A View To A Kill


And so finally (and some would say mercifully) we come to the final film in Roger Moore’s impressive seven film run as 007 – licence to kill: Jimmy Bond. It had been a bumpy ride, to be sure; we’d had the dizzying highs of Live And Let Die and The Spy Who Loved Me and the befuddling lows of Moonraker and Octopussy but for the man who himself suggested that he maybe played Bond a couple of times too many (a couple, Roger?), it was the end of the road.


Bond finds himself investigating microchip industrialist Max Zorrin, whom MI5 suspects is in bed with the Soviets and the spy manages to infiltrate his empire via the villain’s love for breeding race horses. Narrowly avoiding assassination attempts from Zorrin and his right hand woman May Day, Bond travels from France and a tangle at the top of the Eiffel Tower to San Francisco and a tangle at the top of the Golden Gate Bridge (AVTAK is big on monuments). Teaming up with geologist Stacey Sutton (hobbies include wearing criminally short dressing gowns, screaming for help a lot and being unaware of being stalked by zeppelin), 007 strives to thwart a plot to destroy Silicon Valley involving detonating the San Andreas fault.
To be quite honest, I’ve quite a soft spot for this 14th entry in a string of movies that is, to date, still going strong, and it’s probably from the fact that the film mercifully chooses to dial down on the overtly goofy humour that some of the films had become criticised for. The usual, dependable factors are all still in effect here, composer John Barry and the overworked stunt team put in quality work as the usual eye popping visuals come thick and fast which include a legitimately impressive base jump from the top of the Eiffel Tower, a car chase where Bond’s vehicle is rapidly and progressively deconstructed during pursuit and a fun skiing section that has a novel use for the Beach Boys back catalogue.

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Numerous factors help make A View To A Kill a vague return to form for the series, the first being a marked effort to bring some aspects of the franchise into the 20th century such as recruiting pop group Duran Duran to record the stirring theme song. Also, the film avoids the usual habit of casting an older, European character actor in the traditional role as villain and instead enlists the wonderfully strange demi-God of cinematic weird, Christopher Walken. His trademark, disinterested, lizard-like delivery makes for a memorable villain and the truly perlexing sight of him trying to brain the 58 year old Moore with an axe on the top of the Golden Gate Bridge is an indelible Bondian image I’ve always oddly savored (in fact, his stupified chuckle moments before his inevitable demise is so unbelievably Walken, it hurts). Similarly the strikingly statuesque form of Grace Jones (who definitely puts the “hench” in henchwoman”) as May Day is also a major plus as with her sculpted hair, feral snarl and the ability to bench press KGB agents over her head, she visually is quite unlike anything the franchise has seen before (although the provocative artist and Sir Roger famously got on as well as a mongoose and a cobra forced to flat share for a reality TV show), although her last minute shift of allegiance doesn’t ring particularly true.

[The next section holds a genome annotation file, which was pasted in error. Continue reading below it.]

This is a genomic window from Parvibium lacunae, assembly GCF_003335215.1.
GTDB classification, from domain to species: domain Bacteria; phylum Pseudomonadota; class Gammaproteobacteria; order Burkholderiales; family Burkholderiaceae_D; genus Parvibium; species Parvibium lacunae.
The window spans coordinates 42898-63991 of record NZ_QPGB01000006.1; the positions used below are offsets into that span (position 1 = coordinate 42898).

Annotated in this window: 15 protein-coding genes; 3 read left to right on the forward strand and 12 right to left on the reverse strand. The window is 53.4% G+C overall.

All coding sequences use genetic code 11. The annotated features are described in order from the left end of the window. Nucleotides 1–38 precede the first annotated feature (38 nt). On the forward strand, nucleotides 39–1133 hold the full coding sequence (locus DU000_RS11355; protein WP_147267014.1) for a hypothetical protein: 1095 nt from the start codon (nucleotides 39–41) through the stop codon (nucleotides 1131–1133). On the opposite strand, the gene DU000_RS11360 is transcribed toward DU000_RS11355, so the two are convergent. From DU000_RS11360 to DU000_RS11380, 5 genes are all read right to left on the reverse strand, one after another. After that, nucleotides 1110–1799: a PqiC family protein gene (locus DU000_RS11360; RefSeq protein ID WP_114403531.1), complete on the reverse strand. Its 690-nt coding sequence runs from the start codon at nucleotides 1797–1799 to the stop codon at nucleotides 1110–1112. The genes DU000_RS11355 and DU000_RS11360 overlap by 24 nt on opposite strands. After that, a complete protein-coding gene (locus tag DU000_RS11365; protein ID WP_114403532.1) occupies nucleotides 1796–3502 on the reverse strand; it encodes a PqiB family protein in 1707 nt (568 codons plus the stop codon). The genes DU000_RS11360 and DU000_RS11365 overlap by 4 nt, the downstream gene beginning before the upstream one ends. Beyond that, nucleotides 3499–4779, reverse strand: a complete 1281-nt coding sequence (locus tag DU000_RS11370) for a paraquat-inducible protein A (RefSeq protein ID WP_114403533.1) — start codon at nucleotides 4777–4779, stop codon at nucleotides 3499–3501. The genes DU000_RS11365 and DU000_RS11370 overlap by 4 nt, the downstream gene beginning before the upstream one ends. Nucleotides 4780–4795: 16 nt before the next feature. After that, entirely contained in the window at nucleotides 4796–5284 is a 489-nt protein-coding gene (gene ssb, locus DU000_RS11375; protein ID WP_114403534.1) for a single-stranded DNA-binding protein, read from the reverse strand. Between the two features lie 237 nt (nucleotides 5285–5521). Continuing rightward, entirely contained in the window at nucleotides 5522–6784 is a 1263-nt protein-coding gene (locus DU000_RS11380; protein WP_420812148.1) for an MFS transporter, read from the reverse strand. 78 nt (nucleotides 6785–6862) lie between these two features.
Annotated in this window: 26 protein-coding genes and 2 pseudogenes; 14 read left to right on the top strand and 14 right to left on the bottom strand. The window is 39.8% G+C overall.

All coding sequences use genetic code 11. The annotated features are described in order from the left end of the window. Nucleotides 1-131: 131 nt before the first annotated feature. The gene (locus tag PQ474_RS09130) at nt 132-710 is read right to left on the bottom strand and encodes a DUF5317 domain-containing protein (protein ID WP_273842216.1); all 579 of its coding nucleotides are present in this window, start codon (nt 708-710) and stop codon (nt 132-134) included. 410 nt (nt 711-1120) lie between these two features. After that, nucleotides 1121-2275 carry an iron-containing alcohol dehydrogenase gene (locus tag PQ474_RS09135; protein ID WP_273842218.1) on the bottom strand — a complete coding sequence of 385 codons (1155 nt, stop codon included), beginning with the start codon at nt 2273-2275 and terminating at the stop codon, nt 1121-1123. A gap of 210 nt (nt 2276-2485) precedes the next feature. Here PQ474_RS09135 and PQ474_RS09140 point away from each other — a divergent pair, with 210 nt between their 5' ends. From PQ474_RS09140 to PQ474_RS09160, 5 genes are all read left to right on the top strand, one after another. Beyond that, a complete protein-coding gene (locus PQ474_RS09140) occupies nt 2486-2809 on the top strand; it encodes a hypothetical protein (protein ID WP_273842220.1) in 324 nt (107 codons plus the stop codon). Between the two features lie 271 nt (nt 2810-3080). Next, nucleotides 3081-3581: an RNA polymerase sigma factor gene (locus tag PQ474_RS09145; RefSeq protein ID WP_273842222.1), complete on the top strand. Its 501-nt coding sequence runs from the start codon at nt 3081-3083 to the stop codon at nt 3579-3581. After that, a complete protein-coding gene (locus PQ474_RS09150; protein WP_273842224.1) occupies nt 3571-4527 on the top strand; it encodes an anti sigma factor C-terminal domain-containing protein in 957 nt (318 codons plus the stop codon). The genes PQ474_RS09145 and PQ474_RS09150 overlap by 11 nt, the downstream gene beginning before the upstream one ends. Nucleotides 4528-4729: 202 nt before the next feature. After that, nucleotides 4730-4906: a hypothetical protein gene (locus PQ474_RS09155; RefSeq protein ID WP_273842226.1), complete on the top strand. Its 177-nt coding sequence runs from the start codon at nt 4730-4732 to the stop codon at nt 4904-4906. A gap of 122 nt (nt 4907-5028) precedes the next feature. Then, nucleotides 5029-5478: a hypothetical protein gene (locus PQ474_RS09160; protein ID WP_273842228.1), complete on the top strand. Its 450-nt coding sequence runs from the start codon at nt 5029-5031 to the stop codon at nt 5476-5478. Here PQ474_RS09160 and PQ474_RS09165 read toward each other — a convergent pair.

Admittedly, all this embracing of modern 80’s culture in a series that was, at that point, over 20 years old doesn’t do the aged Sir Roger Moore any favors (in some more strenuous scenes the texture and colour of his skin starts to resemble corned beef) but in his defence, he remained in the role for one last time due to the finalizing of hiring his successor falling through. Imagine A View To A Kill featuring Timothy Dalton or Pierce Brosnan instead and everything starts to make a lot more sense. However, the hiring of ex-John Steed, Patrick McKnee proves to a sweetly savvy choice as he and fellow “old schooler” Moore spark an enjoyable double act that’s cut far too shot – but then, that’s life for a Bond sidekick I suppose…
This is as probably as good a time as any to address the tenure of “Sir Rog” in general and even though I’ve given him a fair amount of stick over some past reviews, there’s no changing the fact that he kept the character alive throughout the 70’s and most of the 80’s and his impressive seven film run was only equaled by Connery thanks to the existence of rival “unofficial” Bond film Never Say Never Again. Regardless of accusations and complaints (mostly by me) of his movies frequently being too jokey, the fact remains that he was the Bond I, and many others of my generation grew up with, and therefore has earned a huge amount of respect despite his many curious foibles in the role (like his upsetting kissing method for example, where he seems to try to absorb the other participant’s mouth with his own like the alien from The Thing, or that bizarre little “OOOP!” noise he made every time he took a punch to the stomach).
Despite carrying it’s fair share of faults (a weak female lead and a run time that sports it’s fair share of extra weight), A View To A Kill may not be quite the majestic send off Moore enthusiasts were hoping but it’s certainly a fair sight better than Octopussy and it’s a good example at how slick the Bond production line had truly become while banging out continuous adventures much in the way Marvel Studios does now.

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The end of an era and a torch passing as seismic as cinema gets, Moore may have been merrier, but his time really was up. Over to you, Mr. Dalton…
🌟🌟🌟

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